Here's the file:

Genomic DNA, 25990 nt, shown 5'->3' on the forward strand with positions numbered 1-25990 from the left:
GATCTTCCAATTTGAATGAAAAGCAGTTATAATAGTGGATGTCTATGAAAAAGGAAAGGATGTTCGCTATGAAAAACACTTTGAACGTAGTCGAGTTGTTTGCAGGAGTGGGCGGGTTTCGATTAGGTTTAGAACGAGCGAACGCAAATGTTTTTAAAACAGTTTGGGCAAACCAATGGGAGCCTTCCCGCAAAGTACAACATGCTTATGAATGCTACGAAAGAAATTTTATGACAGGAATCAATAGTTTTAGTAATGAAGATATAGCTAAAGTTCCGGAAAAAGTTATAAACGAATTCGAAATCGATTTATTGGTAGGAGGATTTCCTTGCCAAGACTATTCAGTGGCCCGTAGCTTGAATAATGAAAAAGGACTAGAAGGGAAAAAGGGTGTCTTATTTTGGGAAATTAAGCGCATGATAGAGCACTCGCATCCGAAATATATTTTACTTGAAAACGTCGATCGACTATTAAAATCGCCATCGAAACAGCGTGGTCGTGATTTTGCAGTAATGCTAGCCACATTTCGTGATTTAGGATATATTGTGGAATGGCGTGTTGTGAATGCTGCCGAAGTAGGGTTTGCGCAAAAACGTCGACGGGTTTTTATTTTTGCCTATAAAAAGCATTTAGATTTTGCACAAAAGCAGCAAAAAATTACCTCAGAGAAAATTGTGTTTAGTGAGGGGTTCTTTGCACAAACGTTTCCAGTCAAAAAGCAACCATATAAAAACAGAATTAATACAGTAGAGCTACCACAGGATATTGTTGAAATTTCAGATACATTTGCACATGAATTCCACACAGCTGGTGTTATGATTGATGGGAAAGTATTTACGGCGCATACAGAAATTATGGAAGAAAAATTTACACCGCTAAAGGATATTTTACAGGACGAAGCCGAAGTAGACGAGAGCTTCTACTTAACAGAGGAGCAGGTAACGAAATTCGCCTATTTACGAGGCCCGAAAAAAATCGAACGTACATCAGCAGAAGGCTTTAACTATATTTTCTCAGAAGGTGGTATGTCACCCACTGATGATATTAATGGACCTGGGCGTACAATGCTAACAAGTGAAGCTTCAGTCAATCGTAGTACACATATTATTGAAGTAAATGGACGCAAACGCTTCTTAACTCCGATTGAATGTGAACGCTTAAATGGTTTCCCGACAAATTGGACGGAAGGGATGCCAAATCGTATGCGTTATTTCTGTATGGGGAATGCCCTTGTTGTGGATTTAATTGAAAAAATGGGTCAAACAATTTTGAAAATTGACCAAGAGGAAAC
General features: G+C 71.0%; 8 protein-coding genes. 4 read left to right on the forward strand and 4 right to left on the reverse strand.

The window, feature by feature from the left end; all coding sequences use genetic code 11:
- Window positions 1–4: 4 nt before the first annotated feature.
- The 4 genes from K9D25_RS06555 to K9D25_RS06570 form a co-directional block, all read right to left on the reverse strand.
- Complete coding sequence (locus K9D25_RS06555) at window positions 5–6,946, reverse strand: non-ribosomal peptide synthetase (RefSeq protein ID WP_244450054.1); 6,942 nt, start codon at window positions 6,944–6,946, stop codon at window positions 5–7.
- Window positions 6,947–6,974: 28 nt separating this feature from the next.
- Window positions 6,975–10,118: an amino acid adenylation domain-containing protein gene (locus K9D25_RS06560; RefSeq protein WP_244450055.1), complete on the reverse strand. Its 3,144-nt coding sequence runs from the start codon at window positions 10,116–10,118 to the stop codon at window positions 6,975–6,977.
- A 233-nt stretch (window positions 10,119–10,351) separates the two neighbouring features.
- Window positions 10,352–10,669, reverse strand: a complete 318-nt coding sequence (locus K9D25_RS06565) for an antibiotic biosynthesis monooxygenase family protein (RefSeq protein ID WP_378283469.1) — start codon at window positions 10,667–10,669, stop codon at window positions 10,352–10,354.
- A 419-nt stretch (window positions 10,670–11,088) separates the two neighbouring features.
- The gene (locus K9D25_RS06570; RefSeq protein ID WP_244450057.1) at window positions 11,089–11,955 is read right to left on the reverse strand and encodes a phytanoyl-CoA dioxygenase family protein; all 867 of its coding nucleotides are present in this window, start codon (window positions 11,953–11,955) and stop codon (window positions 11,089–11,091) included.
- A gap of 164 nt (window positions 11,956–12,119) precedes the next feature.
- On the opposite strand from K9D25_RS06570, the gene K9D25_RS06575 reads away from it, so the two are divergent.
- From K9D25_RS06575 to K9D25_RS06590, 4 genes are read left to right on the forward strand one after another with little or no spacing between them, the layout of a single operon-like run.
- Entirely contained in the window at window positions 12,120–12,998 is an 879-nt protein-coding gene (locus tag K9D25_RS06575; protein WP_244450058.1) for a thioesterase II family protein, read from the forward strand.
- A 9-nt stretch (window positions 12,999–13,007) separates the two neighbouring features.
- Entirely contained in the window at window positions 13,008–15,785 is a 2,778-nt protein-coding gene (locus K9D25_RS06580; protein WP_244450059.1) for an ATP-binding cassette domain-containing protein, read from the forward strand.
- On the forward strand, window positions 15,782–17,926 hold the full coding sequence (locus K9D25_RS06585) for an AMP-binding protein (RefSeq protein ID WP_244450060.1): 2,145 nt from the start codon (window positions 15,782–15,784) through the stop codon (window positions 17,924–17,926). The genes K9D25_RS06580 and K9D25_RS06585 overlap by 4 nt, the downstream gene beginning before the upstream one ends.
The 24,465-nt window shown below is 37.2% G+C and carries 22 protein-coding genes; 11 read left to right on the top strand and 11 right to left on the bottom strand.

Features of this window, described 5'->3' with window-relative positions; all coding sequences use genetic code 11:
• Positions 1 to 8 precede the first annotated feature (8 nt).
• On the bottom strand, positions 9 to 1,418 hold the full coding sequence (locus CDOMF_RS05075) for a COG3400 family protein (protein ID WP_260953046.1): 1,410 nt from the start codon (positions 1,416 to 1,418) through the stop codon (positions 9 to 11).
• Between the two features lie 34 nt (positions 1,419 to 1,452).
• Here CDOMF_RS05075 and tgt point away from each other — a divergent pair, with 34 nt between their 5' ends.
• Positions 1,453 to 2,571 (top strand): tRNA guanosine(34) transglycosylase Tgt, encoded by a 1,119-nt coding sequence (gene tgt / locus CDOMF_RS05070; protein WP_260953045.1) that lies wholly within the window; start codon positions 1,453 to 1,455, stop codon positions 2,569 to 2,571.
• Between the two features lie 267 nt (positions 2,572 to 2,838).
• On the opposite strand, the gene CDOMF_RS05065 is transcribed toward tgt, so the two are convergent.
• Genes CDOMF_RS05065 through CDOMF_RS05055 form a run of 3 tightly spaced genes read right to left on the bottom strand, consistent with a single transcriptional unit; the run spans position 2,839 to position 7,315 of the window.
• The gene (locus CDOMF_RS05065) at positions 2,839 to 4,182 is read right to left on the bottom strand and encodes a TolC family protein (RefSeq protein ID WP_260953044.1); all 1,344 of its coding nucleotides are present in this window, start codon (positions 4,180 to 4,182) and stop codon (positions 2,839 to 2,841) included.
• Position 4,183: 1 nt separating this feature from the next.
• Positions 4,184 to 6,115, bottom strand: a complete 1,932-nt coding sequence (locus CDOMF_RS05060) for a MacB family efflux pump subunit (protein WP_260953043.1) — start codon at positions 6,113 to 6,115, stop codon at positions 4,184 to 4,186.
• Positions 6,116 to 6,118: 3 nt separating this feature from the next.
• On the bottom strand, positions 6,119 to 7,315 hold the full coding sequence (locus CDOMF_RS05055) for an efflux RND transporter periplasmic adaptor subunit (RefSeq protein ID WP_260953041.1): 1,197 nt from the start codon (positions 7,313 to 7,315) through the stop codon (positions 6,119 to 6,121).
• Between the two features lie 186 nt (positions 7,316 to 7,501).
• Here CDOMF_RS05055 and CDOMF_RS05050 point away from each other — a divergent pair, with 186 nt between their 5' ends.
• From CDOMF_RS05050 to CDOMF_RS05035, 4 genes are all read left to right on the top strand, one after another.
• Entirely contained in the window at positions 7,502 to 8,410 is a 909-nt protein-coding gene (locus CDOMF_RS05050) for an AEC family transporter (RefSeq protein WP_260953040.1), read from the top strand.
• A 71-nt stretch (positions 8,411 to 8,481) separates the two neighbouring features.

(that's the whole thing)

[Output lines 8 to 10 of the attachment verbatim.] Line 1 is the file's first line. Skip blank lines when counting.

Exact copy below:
- Window positions 6,947–6,974: 28 nt separating this feature from the next.
- Window positions 6,975–10,118: an amino acid adenylation domain-containing protein gene (locus K9D25_RS06560; RefSeq protein WP_244450055.1), complete on the reverse strand. Its 3,144-nt coding sequence runs from the start codon at window positions 10,116–10,118 to the stop codon at window positions 6,975–6,977.
- A 233-nt stretch (window positions 10,119–10,351) separates the two neighbouring features.